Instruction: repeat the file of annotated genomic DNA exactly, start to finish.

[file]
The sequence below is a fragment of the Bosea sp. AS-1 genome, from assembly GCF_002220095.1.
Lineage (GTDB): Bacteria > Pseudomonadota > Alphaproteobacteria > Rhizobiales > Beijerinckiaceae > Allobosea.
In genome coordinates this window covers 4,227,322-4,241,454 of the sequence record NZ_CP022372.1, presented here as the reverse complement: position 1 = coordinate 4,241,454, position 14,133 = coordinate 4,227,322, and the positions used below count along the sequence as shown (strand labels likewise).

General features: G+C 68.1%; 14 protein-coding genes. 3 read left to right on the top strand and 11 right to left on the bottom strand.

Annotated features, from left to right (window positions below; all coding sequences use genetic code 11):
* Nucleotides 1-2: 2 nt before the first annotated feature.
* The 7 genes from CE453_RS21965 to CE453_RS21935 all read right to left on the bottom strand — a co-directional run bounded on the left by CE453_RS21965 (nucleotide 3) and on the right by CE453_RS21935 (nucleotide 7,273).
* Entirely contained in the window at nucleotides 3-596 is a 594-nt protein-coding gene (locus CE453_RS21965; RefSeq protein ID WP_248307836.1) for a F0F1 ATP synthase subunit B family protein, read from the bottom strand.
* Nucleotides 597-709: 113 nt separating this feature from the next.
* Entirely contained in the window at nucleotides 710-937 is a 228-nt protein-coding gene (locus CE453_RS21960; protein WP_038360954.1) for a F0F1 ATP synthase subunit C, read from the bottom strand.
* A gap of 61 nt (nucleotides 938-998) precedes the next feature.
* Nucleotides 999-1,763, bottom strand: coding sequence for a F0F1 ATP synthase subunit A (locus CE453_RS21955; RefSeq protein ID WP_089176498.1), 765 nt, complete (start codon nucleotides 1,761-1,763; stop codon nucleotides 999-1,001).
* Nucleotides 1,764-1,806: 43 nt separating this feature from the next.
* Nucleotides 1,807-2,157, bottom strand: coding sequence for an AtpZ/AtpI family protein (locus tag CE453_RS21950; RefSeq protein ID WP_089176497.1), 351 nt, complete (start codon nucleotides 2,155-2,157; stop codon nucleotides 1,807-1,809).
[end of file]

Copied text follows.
The sequence below is a fragment of the Bosea sp. AS-1 genome, from assembly GCF_002220095.1.
Lineage (GTDB): Bacteria > Pseudomonadota > Alphaproteobacteria > Rhizobiales > Beijerinckiaceae > Allobosea.
In genome coordinates this window covers 4,227,322-4,241,454 of the sequence record NZ_CP022372.1, presented here as the reverse complement: position 1 = coordinate 4,241,454, position 14,133 = coordinate 4,227,322, and the positions used below count along the sequence as shown (strand labels likewise).

General features: G+C 68.1%; 14 protein-coding genes. 3 read left to right on the top strand and 11 right to left on the bottom strand.

Annotated features, from left to right (window positions below; all coding sequences use genetic code 11):
* Nucleotides 1-2: 2 nt before the first annotated feature.
* The 7 genes from CE453_RS21965 to CE453_RS21935 all read right to left on the bottom strand — a co-directional run bounded on the left by CE453_RS21965 (nucleotide 3) and on the right by CE453_RS21935 (nucleotide 7,273).
* Entirely contained in the window at nucleotides 3-596 is a 594-nt protein-coding gene (locus CE453_RS21965; RefSeq protein ID WP_248307836.1) for a F0F1 ATP synthase subunit B family protein, read from the bottom strand.
* Nucleotides 597-709: 113 nt separating this feature from the next.
* Entirely contained in the window at nucleotides 710-937 is a 228-nt protein-coding gene (locus CE453_RS21960; protein WP_038360954.1) for a F0F1 ATP synthase subunit C, read from the bottom strand.
* A gap of 61 nt (nucleotides 938-998) precedes the next feature.
* Nucleotides 999-1,763, bottom strand: coding sequence for a F0F1 ATP synthase subunit A (locus CE453_RS21955; RefSeq protein ID WP_089176498.1), 765 nt, complete (start codon nucleotides 1,761-1,763; stop codon nucleotides 999-1,001).
* Nucleotides 1,764-1,806: 43 nt separating this feature from the next.
* Nucleotides 1,807-2,157, bottom strand: coding sequence for an AtpZ/AtpI family protein (locus tag CE453_RS21950; RefSeq protein ID WP_089176497.1), 351 nt, complete (start codon nucleotides 2,155-2,157; stop codon nucleotides 1,807-1,809).